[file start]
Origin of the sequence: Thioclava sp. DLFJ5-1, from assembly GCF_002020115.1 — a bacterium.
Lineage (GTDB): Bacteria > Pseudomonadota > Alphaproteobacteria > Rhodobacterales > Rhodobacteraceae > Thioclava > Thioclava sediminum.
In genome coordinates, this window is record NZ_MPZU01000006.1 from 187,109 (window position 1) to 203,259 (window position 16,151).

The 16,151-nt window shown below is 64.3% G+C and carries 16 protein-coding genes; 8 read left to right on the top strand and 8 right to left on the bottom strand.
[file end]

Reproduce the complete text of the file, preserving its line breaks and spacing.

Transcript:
Origin of the sequence: Thioclava sp. DLFJ5-1, from assembly GCF_002020115.1 — a bacterium.
Lineage (GTDB): Bacteria > Pseudomonadota > Alphaproteobacteria > Rhodobacterales > Rhodobacteraceae > Thioclava > Thioclava sediminum.
In genome coordinates, this window is record NZ_MPZU01000006.1 from 187,109 (window position 1) to 203,259 (window position 16,151).

The 16,151-nt window shown below is 64.3% G+C and carries 16 protein-coding genes; 8 read left to right on the top strand and 8 right to left on the bottom strand.